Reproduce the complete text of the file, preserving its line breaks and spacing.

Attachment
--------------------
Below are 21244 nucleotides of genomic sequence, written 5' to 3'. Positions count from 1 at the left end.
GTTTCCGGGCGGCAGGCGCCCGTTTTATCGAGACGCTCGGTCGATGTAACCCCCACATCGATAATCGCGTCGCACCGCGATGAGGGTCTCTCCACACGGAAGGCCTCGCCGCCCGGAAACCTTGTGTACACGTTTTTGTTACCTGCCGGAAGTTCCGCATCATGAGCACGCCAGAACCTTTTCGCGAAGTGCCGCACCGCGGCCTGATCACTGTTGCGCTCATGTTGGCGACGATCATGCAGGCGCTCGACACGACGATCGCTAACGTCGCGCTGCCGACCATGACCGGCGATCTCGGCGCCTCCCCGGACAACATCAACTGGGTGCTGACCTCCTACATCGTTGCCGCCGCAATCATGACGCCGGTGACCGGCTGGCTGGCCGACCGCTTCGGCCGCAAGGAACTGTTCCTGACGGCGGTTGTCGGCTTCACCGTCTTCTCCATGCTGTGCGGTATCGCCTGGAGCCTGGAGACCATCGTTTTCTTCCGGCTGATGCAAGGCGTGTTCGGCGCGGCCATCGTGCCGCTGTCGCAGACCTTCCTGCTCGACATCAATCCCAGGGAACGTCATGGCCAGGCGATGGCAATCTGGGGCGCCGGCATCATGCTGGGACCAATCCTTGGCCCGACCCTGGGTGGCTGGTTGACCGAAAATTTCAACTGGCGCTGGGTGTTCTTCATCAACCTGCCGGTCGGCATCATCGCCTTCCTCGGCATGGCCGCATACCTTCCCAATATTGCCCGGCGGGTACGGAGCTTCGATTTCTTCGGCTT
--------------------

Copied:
Below are 21244 nucleotides of genomic sequence, written 5' to 3'. Positions count from 1 at the left end.
GTTTCCGGGCGGCAGGCGCCCGTTTTATCGAGACGCTCGGTCGATGTAACCCCCACATCGATAATCGCGTCGCACCGCGATGAGGGTCTCTCCACACGGAAGGCCTCGCCGCCCGGAAACCTTGTGTACACGTTTTTGTTACCTGCCGGAAGTTCCGCATCATGAGCACGCCAGAACCTTTTCGCGAAGTGCCGCACCGCGGCCTGATCACTGTTGCGCTCATGTTGGCGACGATCATGCAGGCGCTCGACACGACGATCGCTAACGTCGCGCTGCCGACCATGACCGGCGATCTCGGCGCCTCCCCGGACAACATCAACTGGGTGCTGACCTCCTACATCGTTGCCGCCGCAATCATGACGCCGGTGACCGGCTGGCTGGCCGACCGCTTCGGCCGCAAGGAACTGTTCCTGACGGCGGTTGTCGGCTTCACCGTCTTCTCCATGCTGTGCGGTATCGCCTGGAGCCTGGAGACCATCGTTTTCTTCCGGCTGATGCAAGGCGTGTTCGGCGCGGCCATCGTGCCGCTGTCGCAGACCTTCCTGCTCGACATCAATCCCAGGGAACGTCATGGCCAGGCGATGGCAATCTGGGGCGCCGGCATCATGCTGGGACCAATCCTTGGCCCGACCCTGGGTGGCTGGTTGACCGAAAATTTCAACTGGCGCTGGGTGTTCTTCATCAACCTGCCGGTCGGCATCATCGCCTTCCTCGGCATGGCCGCATACCTTCCCAATATTGCCCGGCGGGTACGGAGCTTCGATTTCTTCGGCTT